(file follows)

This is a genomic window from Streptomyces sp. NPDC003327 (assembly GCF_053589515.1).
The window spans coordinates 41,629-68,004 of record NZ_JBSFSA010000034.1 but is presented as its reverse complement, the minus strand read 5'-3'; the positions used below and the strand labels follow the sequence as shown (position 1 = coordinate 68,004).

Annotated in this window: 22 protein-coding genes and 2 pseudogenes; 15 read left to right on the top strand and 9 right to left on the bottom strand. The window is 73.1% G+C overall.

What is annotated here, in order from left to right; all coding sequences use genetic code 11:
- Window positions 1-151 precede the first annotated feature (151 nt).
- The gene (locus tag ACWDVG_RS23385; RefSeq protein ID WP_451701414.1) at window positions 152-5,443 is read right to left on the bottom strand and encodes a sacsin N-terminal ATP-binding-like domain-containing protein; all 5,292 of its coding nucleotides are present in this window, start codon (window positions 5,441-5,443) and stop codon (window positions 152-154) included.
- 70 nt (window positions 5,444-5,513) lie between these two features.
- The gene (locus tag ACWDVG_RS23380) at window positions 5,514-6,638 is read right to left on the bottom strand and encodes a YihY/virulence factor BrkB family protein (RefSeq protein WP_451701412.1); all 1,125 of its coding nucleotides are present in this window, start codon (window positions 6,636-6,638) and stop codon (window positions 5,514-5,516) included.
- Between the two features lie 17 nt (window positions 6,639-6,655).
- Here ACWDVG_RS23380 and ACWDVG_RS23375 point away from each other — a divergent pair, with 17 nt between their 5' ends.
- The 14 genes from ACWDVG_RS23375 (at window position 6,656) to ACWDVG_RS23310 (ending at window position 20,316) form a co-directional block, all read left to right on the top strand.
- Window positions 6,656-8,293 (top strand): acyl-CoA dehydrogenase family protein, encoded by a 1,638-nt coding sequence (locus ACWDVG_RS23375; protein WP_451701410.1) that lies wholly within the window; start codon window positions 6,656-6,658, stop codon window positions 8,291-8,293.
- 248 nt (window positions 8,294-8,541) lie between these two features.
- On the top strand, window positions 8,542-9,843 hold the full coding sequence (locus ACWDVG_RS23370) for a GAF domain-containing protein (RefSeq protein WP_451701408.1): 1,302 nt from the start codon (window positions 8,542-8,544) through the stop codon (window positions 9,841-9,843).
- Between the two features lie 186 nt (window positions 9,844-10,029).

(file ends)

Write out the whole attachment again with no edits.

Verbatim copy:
This is a genomic window from Streptomyces sp. NPDC003327 (assembly GCF_053589515.1).
The window spans coordinates 41,629-68,004 of record NZ_JBSFSA010000034.1 but is presented as its reverse complement, the minus strand read 5'-3'; the positions used below and the strand labels follow the sequence as shown (position 1 = coordinate 68,004).

Annotated in this window: 22 protein-coding genes and 2 pseudogenes; 15 read left to right on the top strand and 9 right to left on the bottom strand. The window is 73.1% G+C overall.

What is annotated here, in order from left to right; all coding sequences use genetic code 11:
- Window positions 1-151 precede the first annotated feature (151 nt).
- The gene (locus tag ACWDVG_RS23385; RefSeq protein ID WP_451701414.1) at window positions 152-5,443 is read right to left on the bottom strand and encodes a sacsin N-terminal ATP-binding-like domain-containing protein; all 5,292 of its coding nucleotides are present in this window, start codon (window positions 5,441-5,443) and stop codon (window positions 152-154) included.
- 70 nt (window positions 5,444-5,513) lie between these two features.
- The gene (locus tag ACWDVG_RS23380) at window positions 5,514-6,638 is read right to left on the bottom strand and encodes a YihY/virulence factor BrkB family protein (RefSeq protein WP_451701412.1); all 1,125 of its coding nucleotides are present in this window, start codon (window positions 6,636-6,638) and stop codon (window positions 5,514-5,516) included.
- Between the two features lie 17 nt (window positions 6,639-6,655).
- Here ACWDVG_RS23380 and ACWDVG_RS23375 point away from each other — a divergent pair, with 17 nt between their 5' ends.
- The 14 genes from ACWDVG_RS23375 (at window position 6,656) to ACWDVG_RS23310 (ending at window position 20,316) form a co-directional block, all read left to right on the top strand.
- Window positions 6,656-8,293 (top strand): acyl-CoA dehydrogenase family protein, encoded by a 1,638-nt coding sequence (locus ACWDVG_RS23375; protein WP_451701410.1) that lies wholly within the window; start codon window positions 6,656-6,658, stop codon window positions 8,291-8,293.
- 248 nt (window positions 8,294-8,541) lie between these two features.
- On the top strand, window positions 8,542-9,843 hold the full coding sequence (locus ACWDVG_RS23370) for a GAF domain-containing protein (RefSeq protein WP_451701408.1): 1,302 nt from the start codon (window positions 8,542-8,544) through the stop codon (window positions 9,841-9,843).
- Between the two features lie 186 nt (window positions 9,844-10,029).